Objective: Patients with complex regional pain syndrome type 1 might have disturbed autonomic function and increased heart rate fractal dynamics with a resultant impaired baroreflex sensitivity (BRS). We hypothesized that these parameters of impaired cardiovascular regulation might improve with a reduction of pain intensity.
Methods: Ten patients and 10 healthy volunteers entered the study. Power spectral analysis of heart rate (HR) variability was performed by the maximum entropy method. Ratios of low-frequency domain to high-frequency domain (LF/HF) and a fractal slope, the slope of a regression line of power spectral density (1/fβ), were calculated. BRS was assessed with a head-up tilt test. When the visual analogue scale scores decreased to ≦20 mm during treatments, those measurements were repeated.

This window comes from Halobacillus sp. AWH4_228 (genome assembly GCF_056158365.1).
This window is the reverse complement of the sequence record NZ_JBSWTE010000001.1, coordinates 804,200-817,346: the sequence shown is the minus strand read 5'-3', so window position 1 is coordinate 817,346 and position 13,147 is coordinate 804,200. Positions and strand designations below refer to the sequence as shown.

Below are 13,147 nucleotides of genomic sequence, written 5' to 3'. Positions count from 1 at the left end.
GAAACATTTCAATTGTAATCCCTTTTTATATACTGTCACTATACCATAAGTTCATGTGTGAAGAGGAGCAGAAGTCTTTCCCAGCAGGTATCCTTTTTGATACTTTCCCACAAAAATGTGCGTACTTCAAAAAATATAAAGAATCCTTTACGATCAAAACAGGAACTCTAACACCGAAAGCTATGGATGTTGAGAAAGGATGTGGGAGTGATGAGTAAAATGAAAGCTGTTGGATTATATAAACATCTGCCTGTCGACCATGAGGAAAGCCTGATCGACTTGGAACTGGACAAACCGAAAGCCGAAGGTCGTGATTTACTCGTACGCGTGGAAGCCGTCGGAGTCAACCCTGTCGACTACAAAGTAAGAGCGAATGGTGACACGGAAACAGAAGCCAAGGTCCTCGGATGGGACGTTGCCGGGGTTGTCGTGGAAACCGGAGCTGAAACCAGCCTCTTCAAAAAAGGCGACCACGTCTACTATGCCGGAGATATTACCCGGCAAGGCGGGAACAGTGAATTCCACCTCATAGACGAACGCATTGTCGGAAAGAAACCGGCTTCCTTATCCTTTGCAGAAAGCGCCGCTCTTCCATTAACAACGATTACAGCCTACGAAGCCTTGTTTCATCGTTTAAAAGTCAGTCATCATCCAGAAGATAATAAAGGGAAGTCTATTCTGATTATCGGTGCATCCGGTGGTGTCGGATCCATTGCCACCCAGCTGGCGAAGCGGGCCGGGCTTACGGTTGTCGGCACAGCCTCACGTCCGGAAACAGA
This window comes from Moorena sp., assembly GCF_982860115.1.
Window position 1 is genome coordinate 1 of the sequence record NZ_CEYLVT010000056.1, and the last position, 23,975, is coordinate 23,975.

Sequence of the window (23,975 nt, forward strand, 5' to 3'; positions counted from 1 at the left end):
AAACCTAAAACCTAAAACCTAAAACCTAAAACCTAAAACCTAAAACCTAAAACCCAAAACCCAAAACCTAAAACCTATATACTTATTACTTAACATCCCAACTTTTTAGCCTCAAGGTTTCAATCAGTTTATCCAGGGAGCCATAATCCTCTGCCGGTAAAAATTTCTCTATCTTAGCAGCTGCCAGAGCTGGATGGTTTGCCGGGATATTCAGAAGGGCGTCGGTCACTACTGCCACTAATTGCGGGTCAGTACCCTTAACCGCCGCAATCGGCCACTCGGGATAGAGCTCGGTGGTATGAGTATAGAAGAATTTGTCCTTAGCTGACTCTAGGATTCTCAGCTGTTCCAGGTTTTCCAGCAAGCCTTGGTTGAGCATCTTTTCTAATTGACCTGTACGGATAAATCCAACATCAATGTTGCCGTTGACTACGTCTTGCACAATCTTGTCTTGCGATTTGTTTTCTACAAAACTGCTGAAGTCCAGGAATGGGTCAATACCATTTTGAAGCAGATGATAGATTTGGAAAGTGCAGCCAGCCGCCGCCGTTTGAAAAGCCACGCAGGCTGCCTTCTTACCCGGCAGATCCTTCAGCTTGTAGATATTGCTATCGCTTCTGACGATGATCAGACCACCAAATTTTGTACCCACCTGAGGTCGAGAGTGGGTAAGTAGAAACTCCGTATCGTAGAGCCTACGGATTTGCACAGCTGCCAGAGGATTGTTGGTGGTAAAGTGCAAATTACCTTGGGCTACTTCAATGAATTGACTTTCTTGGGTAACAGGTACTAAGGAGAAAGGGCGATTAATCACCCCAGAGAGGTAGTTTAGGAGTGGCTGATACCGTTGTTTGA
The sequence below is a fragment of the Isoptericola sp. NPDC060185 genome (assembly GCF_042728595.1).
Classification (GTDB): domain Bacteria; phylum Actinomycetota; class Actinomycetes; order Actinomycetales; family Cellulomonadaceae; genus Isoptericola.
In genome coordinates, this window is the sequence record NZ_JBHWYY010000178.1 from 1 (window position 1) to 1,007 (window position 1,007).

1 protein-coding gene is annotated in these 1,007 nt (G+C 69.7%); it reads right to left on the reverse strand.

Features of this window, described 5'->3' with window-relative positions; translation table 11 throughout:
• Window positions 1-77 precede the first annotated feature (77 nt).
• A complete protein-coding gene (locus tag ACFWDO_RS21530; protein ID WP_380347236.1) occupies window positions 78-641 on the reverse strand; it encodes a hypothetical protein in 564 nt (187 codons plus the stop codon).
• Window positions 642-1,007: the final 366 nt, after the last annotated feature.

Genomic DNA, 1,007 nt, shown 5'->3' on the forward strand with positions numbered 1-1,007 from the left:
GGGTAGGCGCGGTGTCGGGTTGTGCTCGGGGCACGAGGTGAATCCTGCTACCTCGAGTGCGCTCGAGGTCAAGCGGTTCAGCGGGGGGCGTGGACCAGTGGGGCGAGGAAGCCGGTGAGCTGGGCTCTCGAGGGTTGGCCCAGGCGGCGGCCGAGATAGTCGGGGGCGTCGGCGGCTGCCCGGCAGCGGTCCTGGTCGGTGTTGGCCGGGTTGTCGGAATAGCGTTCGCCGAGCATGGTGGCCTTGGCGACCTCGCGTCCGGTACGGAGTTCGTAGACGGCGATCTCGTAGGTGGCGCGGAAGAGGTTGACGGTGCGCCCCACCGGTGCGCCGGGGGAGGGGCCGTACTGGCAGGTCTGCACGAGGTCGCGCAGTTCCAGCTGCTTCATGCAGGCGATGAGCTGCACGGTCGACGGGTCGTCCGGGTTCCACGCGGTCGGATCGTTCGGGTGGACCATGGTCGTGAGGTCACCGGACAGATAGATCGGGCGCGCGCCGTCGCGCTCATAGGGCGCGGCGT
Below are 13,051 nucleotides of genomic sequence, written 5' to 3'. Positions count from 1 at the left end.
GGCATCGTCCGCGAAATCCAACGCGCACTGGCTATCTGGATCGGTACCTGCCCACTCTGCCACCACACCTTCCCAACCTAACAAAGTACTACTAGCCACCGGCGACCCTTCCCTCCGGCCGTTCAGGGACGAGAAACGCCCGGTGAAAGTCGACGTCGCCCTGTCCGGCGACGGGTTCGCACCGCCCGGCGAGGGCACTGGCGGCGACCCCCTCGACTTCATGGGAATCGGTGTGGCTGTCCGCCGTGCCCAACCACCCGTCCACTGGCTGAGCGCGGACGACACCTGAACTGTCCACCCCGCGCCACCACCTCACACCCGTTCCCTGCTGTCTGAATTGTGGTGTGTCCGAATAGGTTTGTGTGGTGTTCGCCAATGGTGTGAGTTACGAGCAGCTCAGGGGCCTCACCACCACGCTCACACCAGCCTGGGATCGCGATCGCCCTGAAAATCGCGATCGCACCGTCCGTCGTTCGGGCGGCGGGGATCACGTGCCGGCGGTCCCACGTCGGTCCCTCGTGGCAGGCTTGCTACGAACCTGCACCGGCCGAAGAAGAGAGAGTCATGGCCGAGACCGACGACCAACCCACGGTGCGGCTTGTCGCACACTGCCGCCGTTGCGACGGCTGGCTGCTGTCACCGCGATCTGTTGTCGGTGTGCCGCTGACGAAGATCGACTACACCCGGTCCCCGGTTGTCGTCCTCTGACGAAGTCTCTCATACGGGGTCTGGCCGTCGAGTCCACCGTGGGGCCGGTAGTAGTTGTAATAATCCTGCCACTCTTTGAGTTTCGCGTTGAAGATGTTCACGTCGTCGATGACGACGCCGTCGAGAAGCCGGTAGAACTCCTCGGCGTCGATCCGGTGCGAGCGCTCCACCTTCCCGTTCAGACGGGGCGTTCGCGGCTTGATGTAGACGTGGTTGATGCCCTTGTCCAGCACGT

Results: LF/HF and steepness of fractal slope before treatments decreased significantly during treatments when visual analogue scale was ≦20 mm (2.23±0.68 to 1.30±0.45, P=0.005 and −1.90±0.35 to −1.16±0.14, P=0.00032, respectively). BRS before treatments was low (−0.28±0.27 bpm/mm Hg) as compared with BRS of volunteers but significantly improved to −0.62±0.48 bpm/mm Hg during treatments (P=0.032).
Conclusions: Increased LF/HF ratios likely indicate that patients had an imbalance of the autonomic nervous system. The increased fractal slope suggests that patients developed strong self-similarity of HR variability. The highly predictable HR variability leads to impaired hemodynamic homeostasis, resulting in decreased BRS. The impaired cardiovascular regulation improved with a reduction of pain. Thus, spectral analysis of HR variability may be useful objectively to follow complex regional pain syndrome type 1 patients, not only for pain management but also for the status of cardiovascular stability.